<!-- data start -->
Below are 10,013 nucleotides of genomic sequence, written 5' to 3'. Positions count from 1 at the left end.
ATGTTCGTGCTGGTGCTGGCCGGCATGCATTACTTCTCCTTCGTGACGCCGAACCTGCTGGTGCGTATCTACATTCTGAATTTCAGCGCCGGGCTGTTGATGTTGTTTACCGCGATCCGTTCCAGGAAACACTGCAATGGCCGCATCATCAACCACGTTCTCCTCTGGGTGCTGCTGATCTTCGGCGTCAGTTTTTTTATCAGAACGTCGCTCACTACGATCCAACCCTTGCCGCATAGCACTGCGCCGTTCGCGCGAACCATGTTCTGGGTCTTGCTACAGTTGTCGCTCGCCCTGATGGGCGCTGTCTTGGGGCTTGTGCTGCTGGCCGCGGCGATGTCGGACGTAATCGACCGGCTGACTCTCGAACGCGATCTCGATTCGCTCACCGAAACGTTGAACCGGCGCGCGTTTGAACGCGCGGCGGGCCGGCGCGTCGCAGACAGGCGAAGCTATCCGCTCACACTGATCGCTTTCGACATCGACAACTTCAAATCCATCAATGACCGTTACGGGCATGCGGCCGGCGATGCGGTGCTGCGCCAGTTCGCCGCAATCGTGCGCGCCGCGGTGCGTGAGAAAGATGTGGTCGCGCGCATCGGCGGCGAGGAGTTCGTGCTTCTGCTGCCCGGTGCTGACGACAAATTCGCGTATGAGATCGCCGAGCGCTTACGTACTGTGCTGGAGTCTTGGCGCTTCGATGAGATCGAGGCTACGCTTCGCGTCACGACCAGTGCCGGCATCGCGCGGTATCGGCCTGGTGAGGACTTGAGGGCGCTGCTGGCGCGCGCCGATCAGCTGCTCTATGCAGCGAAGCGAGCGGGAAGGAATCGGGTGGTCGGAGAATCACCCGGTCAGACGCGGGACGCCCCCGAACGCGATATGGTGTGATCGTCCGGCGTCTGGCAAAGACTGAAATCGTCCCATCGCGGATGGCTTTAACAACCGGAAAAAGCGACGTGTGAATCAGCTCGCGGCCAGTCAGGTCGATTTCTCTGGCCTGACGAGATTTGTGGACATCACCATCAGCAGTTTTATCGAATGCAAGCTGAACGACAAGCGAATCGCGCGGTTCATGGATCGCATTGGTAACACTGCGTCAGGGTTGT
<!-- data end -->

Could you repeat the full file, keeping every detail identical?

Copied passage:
Below are 10,013 nucleotides of genomic sequence, written 5' to 3'. Positions count from 1 at the left end.
ATGTTCGTGCTGGTGCTGGCCGGCATGCATTACTTCTCCTTCGTGACGCCGAACCTGCTGGTGCGTATCTACATTCTGAATTTCAGCGCCGGGCTGTTGATGTTGTTTACCGCGATCCGTTCCAGGAAACACTGCAATGGCCGCATCATCAACCACGTTCTCCTCTGGGTGCTGCTGATCTTCGGCGTCAGTTTTTTTATCAGAACGTCGCTCACTACGATCCAACCCTTGCCGCATAGCACTGCGCCGTTCGCGCGAACCATGTTCTGGGTCTTGCTACAGTTGTCGCTCGCCCTGATGGGCGCTGTCTTGGGGCTTGTGCTGCTGGCCGCGGCGATGTCGGACGTAATCGACCGGCTGACTCTCGAACGCGATCTCGATTCGCTCACCGAAACGTTGAACCGGCGCGCGTTTGAACGCGCGGCGGGCCGGCGCGTCGCAGACAGGCGAAGCTATCCGCTCACACTGATCGCTTTCGACATCGACAACTTCAAATCCATCAATGACCGTTACGGGCATGCGGCCGGCGATGCGGTGCTGCGCCAGTTCGCCGCAATCGTGCGCGCCGCGGTGCGTGAGAAAGATGTGGTCGCGCGCATCGGCGGCGAGGAGTTCGTGCTTCTGCTGCCCGGTGCTGACGACAAATTCGCGTATGAGATCGCCGAGCGCTTACGTACTGTGCTGGAGTCTTGGCGCTTCGATGAGATCGAGGCTACGCTTCGCGTCACGACCAGTGCCGGCATCGCGCGGTATCGGCCTGGTGAGGACTTGAGGGCGCTGCTGGCGCGCGCCGATCAGCTGCTCTATGCAGCGAAGCGAGCGGGAAGGAATCGGGTGGTCGGAGAATCACCCGGTCAGACGCGGGACGCCCCCGAACGCGATATGGTGTGATCGTCCGGCGTCTGGCAAAGACTGAAATCGTCCCATCGCGGATGGCTTTAACAACCGGAAAAAGCGACGTGTGAATCAGCTCGCGGCCAGTCAGGTCGATTTCTCTGGCCTGACGAGATTTGTGGACATCACCATCAGCAGTTTTATCGAATGCAAGCTGAACGACAAGCGAATCGCGCGGTTCATGGATCGCATTGGTAACACTGCGTCAGGGTTGT